The end of the IT department

37 Signals comments on a trend I’ve been noticing for a few years. Data centers and IT departments are not the core competency of most businesses, they are a requirement of operating the business. Or, at least, they have been for the past thirty years or so. Businesses are now seeing the benefits of moving what they are not good at, controlling IT, to what they are good at, which is whatever makes them money.

You no longer need a tech person at the office to man “the server room.” Responsibility for keeping the servers running has shifted away from the centralized IT department. Today you can get just about all the services that previously required local expertise from a web site somewhere.

via: The end of the IT department - (37signals)

John Gruber from Daring Fireball has a comment that matches what my thoughts have been when I try to explain the consolidation I see in the sysadmin field:

Certain of the comments on Hansson’s post remind me of this quote from Upton Sinclair: “It is difficult to get a man to understand something when his salary depends upon his not understanding it.”

I’ve even heard that virtualization technologies and cloud services will provide more opportunity for sysadmins. That makes little sense to me. People are assuming that the work in the future will be just like the work of the past. This is a fundamental misunderstanding of the nature of work, especially work that revolves around technology. It grows, it changes, it merges into new things. Consider the iPhone.

Disruptive technology changes things, and the iPhone was, and continues to be, disruptive. It is powerful, both in means of hardware capacity, and the operating system and software that it runs. How long will it be before the iPhone, or one of it’s many competitors, completely supplants laptops as the computing device of choice for people? I imagine a future where you dock your phone to a monitor, keyboard, and mouse and use it as your one and only computer. I don’t think its too far away. When that happens, how much need will there be for a traditional IT department?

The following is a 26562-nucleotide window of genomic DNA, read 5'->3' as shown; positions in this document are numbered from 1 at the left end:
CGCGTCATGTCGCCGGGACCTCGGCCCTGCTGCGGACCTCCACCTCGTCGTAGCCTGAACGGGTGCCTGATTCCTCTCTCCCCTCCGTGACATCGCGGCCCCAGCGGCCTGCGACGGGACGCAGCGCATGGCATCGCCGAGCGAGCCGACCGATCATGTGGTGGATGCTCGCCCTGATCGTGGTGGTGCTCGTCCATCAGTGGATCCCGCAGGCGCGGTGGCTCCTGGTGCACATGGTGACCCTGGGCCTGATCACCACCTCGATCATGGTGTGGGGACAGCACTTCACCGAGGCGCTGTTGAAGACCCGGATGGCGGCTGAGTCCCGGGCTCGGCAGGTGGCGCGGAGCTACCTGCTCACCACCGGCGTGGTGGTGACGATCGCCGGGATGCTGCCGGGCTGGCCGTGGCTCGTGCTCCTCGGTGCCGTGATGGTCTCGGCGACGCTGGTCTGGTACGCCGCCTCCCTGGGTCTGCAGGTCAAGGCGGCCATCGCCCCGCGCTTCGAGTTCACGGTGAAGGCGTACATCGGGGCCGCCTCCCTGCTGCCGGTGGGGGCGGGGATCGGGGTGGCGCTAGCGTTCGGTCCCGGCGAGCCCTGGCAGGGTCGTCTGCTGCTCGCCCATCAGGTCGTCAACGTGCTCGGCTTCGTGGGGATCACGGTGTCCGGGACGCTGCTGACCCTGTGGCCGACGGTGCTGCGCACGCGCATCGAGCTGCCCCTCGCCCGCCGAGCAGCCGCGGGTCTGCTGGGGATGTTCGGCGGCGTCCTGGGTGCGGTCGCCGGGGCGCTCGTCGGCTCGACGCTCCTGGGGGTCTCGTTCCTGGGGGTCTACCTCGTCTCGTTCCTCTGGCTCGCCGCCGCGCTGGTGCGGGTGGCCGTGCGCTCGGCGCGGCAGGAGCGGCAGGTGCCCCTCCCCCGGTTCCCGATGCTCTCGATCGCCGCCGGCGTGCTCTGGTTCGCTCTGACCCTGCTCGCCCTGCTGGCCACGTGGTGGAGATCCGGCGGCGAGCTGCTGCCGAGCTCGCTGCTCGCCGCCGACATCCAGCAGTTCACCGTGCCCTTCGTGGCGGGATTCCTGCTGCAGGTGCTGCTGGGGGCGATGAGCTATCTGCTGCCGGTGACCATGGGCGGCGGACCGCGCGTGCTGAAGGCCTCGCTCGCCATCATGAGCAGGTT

Software is becoming simpler and easier to use. Hardware is becoming more reliable, and longer lasting. And, most importantly, harder to break. This comment from the 37 Signals post stood out to me as a common misconception in the IT industry:

I’ve “done” IT for multinationals and startups, and the thing that is most obvious, is that if you leave the kids alone with their toys, you end up with a network which hardly ever works, more viruses than you can count, the mail server acting as a spam relay, the company being raided by FAST , the fans overheating in the PCs, the aircon never having been considered in the server cupboard, the backup plan being a mystery… need I go on?

No, you need not go on. Because every single argument stated is a symptom of the Microsoftian workplace. A computer on every desk, and every computer running Windows. Since Windows is easy to break, people break it. It’s a self-perpetuating cycle. Over the years people have been trained to “click here, and here, and once a week here, but no where else or you’ll break it”. People don’t need to become smarter about computers, computers need to be easier for normal people to use. When they are, when the computer is as simple (or, is) an iPhone, the need for things like anti-virus and defragmenting schedules, and wallpaper policies go out the window.

Desktop support departments are a symptom of misguided use of technology in the workplace. What is the purpose of that Dell on your desk? To assist you in performing whatever task your job really is. Perhaps if you break your tools, you are not really fit to be doing the job in the first place. If you don’t understand your tools, how can you be really good at what you do? Would you hire a carpenter who doesn’t know how to use a jigsaw?

Change is coming. I can feel it, see it on the horizon. Between web services, increased business specialization, and incredibly small and powerful computers, there is a shift in the culture of work brewing.

Alex Payne from Bank Simple sees it

Finally on the technology front, we’re deploying into Amazon’s cloud. Our information security architecture allowed for this even before Amazon announced PCI compliance; their support for these more stringent security standards is a happy bonus for us. Using AWS today is a no-brainer, particularly for an operation of our modest scale and performance requirements.

They are a bank, and they are gong to be using Amazon’s AWS. Independently responsible employees, outsourced data center, and no IT department. How long will your business hold on to the ’90s mentality of what IT needs to be.